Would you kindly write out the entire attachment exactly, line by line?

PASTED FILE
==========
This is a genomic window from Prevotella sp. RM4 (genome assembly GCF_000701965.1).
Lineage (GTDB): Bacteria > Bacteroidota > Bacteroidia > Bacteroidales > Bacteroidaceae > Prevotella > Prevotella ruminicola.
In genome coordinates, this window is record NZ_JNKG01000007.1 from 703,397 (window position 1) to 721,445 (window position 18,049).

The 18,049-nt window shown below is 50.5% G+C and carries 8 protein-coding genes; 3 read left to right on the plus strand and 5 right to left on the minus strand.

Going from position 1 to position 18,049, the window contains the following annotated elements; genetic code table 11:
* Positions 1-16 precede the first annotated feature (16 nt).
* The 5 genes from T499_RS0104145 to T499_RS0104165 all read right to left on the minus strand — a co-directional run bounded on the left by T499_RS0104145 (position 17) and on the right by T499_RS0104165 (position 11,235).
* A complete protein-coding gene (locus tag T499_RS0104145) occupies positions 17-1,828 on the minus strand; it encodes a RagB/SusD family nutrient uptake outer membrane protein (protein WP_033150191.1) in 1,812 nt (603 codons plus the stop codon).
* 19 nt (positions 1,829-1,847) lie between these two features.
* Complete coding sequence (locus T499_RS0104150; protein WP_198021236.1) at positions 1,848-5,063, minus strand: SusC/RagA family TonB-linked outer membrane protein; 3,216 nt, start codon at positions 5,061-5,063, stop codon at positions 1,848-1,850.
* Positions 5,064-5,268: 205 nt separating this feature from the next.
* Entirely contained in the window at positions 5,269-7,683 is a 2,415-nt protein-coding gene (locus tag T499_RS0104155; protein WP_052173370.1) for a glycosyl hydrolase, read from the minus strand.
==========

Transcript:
This is a genomic window from Prevotella sp. RM4 (genome assembly GCF_000701965.1).
Lineage (GTDB): Bacteria > Bacteroidota > Bacteroidia > Bacteroidales > Bacteroidaceae > Prevotella > Prevotella ruminicola.
In genome coordinates, this window is record NZ_JNKG01000007.1 from 703,397 (window position 1) to 721,445 (window position 18,049).

The 18,049-nt window shown below is 50.5% G+C and carries 8 protein-coding genes; 3 read left to right on the plus strand and 5 right to left on the minus strand.

Going from position 1 to position 18,049, the window contains the following annotated elements; genetic code table 11:
* Positions 1-16 precede the first annotated feature (16 nt).
* The 5 genes from T499_RS0104145 to T499_RS0104165 all read right to left on the minus strand — a co-directional run bounded on the left by T499_RS0104145 (position 17) and on the right by T499_RS0104165 (position 11,235).
* A complete protein-coding gene (locus tag T499_RS0104145) occupies positions 17-1,828 on the minus strand; it encodes a RagB/SusD family nutrient uptake outer membrane protein (protein WP_033150191.1) in 1,812 nt (603 codons plus the stop codon).
* 19 nt (positions 1,829-1,847) lie between these two features.
* Complete coding sequence (locus T499_RS0104150; protein WP_198021236.1) at positions 1,848-5,063, minus strand: SusC/RagA family TonB-linked outer membrane protein; 3,216 nt, start codon at positions 5,061-5,063, stop codon at positions 1,848-1,850.
* Positions 5,064-5,268: 205 nt separating this feature from the next.
* Entirely contained in the window at positions 5,269-7,683 is a 2,415-nt protein-coding gene (locus tag T499_RS0104155; protein WP_052173370.1) for a glycosyl hydrolase, read from the minus strand.